Schools across the country are adding an “A” to the course of study commonly known as STEM.
This new approach, referred to as STEAM, adds the study of art (and design) to the other disciplines — science, technology, engineering and math. While the engineering component has always included a focus on design, many educators believe that specifically incorporating art and design education into the concept gives students more opportunities to innovate, discover and learn.
An early champion of the idea of changing STEM to STEAM was the renowned Rhode Island School of Design. RISD leaders believe that art, when combined with science and math, can help spark 21st-century innovation.

"Art education teaches the flexible thinking and risk-taking that are needed in today’s complex and dynamic world," the school's "STEM to STEAM" website states.

GEMS World Academy Chicago is one of the schools that has embraced the STEAM concept. Elysia Sheehan, art and design teacher at GEMS, said the addition of art gives students new entry points to discussions of abstract concepts that might have been inaccessible otherwise. 

“(STEAM) allows teachers and students to look at topics with different lenses,” she said. “You can approach a subject in a new way.”
Sheehan and other GEMS teachers from the STEAM disciplines work together regularly to encourage students to see problems in new and different ways. During a class visit to the Art Institute of Chicago, for example, students explore and discuss paintings both from an art perspective ("How does the artist's use of lines and shapes affect the mood of the painting?") and a science perspective ("Why is the sunlight shown refracting in the puddle that way?").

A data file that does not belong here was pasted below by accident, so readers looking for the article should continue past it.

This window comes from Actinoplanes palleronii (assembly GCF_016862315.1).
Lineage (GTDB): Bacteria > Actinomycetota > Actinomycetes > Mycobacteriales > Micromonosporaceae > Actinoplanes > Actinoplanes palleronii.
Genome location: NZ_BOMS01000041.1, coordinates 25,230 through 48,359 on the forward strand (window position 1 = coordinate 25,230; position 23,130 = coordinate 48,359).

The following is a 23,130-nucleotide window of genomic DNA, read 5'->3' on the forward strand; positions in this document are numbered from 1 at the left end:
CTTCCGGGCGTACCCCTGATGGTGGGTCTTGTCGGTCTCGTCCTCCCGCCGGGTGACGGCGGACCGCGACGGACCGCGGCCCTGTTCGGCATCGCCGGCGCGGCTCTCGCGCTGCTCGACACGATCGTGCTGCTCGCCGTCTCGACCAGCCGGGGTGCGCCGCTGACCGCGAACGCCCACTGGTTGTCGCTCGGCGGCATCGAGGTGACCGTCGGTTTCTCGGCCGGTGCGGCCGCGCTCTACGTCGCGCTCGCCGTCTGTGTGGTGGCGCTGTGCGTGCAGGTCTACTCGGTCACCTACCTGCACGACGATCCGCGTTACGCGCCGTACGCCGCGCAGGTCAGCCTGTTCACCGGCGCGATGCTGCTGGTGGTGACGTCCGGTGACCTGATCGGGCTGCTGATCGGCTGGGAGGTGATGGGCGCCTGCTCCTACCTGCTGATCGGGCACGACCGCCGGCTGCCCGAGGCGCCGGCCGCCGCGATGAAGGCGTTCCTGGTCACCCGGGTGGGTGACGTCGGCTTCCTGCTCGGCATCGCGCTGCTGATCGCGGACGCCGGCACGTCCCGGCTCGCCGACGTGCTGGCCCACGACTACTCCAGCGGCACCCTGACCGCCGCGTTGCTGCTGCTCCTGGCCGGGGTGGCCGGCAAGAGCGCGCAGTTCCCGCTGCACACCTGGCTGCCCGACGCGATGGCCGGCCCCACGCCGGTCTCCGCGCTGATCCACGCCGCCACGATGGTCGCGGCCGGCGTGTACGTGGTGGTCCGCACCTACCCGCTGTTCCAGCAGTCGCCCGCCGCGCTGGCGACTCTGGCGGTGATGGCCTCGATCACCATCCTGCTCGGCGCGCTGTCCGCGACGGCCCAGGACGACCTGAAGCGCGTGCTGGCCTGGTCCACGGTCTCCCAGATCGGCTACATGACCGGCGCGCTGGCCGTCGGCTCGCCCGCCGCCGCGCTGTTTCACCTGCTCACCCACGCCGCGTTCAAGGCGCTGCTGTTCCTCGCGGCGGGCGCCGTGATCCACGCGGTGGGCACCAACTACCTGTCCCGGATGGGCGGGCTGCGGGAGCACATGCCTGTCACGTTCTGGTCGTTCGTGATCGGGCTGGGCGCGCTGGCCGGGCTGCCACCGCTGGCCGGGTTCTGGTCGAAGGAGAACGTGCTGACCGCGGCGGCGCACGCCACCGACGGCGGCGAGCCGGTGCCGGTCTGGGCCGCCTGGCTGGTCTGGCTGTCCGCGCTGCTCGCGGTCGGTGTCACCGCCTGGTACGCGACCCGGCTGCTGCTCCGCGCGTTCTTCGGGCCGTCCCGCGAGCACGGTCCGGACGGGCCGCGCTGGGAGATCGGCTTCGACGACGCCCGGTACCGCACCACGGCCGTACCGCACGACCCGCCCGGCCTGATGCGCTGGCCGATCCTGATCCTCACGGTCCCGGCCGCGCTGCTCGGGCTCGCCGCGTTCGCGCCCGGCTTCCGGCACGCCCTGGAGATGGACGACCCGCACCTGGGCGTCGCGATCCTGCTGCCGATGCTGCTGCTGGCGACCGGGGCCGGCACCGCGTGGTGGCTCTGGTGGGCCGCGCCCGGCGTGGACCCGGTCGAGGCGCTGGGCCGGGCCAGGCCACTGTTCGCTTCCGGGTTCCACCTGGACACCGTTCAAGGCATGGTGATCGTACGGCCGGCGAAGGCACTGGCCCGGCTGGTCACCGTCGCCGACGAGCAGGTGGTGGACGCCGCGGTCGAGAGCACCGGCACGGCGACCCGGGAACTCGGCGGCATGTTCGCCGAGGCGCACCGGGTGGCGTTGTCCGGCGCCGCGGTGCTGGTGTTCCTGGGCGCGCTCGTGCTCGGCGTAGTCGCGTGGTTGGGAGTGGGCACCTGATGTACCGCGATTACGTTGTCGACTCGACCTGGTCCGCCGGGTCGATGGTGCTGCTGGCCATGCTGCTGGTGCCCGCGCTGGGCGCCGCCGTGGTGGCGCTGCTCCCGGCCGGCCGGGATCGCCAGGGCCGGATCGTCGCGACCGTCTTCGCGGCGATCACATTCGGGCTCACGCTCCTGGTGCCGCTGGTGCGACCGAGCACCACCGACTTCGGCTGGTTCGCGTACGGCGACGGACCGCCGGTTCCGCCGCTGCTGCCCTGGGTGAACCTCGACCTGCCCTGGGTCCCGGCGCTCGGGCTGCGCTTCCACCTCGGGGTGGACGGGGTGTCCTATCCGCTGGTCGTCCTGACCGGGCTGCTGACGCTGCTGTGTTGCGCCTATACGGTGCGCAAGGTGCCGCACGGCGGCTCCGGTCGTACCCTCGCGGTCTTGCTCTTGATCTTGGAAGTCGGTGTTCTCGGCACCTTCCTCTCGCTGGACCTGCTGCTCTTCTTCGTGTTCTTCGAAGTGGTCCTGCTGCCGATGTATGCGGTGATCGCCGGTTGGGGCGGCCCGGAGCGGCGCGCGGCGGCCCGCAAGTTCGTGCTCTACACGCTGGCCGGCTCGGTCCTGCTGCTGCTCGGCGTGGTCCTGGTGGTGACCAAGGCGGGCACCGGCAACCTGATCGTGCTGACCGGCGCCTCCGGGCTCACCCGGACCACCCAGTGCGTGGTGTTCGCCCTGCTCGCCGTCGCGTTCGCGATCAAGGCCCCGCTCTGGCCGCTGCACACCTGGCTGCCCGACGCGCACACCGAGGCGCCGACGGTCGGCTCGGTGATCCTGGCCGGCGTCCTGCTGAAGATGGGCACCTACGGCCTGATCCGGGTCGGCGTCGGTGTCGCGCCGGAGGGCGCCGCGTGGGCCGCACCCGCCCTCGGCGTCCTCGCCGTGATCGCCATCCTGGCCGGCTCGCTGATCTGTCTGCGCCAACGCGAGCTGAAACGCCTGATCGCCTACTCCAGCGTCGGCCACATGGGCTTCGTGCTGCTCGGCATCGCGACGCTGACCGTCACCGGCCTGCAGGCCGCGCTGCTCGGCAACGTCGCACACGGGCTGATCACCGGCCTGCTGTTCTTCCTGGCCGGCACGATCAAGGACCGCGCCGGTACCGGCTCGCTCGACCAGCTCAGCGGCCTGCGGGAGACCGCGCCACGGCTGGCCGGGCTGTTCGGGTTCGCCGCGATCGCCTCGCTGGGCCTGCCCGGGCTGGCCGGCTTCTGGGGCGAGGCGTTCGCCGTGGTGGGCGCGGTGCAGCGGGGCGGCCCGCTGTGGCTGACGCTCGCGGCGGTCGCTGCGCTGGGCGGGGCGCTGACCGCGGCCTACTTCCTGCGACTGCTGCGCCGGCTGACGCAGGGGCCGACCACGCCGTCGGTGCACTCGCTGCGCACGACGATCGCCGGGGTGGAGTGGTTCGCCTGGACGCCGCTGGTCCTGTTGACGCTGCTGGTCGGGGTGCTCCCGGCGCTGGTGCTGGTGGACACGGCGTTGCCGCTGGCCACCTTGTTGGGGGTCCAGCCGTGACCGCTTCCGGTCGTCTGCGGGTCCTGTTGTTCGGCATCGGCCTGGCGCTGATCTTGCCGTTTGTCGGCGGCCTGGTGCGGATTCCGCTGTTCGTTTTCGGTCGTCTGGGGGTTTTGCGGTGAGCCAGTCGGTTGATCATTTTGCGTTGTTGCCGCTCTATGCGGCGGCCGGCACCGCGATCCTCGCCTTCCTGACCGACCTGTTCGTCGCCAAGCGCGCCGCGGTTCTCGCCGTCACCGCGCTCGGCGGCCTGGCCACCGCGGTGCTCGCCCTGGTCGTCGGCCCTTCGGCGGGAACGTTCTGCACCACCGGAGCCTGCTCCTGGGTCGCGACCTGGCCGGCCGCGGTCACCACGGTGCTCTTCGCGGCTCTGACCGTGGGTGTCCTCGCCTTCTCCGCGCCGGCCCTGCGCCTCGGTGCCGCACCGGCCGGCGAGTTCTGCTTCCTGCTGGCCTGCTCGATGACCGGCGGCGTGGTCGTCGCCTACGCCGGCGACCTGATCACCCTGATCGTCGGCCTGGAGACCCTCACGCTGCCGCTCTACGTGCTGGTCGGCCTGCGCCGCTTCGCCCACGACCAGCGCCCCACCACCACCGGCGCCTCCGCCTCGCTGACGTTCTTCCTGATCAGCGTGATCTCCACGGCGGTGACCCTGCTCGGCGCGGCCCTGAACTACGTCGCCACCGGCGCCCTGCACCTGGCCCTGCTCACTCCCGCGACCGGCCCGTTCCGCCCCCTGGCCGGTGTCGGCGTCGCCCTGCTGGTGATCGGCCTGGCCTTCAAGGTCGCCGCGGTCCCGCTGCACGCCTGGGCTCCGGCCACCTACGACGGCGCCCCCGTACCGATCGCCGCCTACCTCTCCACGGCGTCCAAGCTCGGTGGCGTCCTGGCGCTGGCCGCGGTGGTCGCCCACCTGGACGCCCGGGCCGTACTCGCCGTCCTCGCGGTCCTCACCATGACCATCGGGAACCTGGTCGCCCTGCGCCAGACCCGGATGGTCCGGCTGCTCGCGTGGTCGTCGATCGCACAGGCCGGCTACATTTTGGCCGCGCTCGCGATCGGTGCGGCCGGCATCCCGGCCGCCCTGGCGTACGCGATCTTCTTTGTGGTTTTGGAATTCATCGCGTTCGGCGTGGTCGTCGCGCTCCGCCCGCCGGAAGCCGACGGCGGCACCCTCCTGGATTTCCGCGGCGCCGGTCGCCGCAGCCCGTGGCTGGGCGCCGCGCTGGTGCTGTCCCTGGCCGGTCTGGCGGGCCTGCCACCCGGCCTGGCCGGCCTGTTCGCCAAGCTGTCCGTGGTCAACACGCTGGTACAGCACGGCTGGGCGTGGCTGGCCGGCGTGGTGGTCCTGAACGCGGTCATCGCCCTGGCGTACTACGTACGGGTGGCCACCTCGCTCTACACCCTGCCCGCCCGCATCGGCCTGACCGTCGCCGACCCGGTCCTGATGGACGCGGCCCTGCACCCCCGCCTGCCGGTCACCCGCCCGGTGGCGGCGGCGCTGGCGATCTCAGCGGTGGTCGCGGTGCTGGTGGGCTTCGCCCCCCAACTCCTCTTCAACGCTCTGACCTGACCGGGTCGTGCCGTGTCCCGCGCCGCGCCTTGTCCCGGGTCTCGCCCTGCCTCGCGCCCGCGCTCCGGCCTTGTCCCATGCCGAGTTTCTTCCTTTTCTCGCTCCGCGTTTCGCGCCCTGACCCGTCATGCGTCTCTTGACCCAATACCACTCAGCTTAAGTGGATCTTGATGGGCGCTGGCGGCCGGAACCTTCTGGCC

"It's fascinating to see how the students will discuss the same work using different vocabularies," Sheehan said.
Design, a discipline usually paired with art in STEAM programs, plays a big role in the International Baccalaureate curriculum in place at GEMS. The school's sixth- and seventh-graders recently presented a series of design projects to the entire school community. The projects were tied to the students' semester-long work with Project Empathy, a service project in which students develop and collect content for peers across the world with little to no access to the Internet. 
design2.jpgWorking together, students in the course followed the design-thinking process as they built receivers to send to remote areas, such as the country of Malawi, and either created or curated content to be loaded into them. The content included stories of hope, instructions on how to build a robot and general weather and health information.
The work the students did with Project Empathy underscores the importance of recognizing the role of art and design in education, Sheehan said.
"The STEAM approach ultimately comes down to a mindset," Sheehan said. "It helps students become open-minded and collaborative. It teaches them that learning is a process, and that there may not be a 'right answer' to every single problem. It helps students become risk-takers and instills the passion they need to solve problems. These are the traits the world will need in its future leaders."

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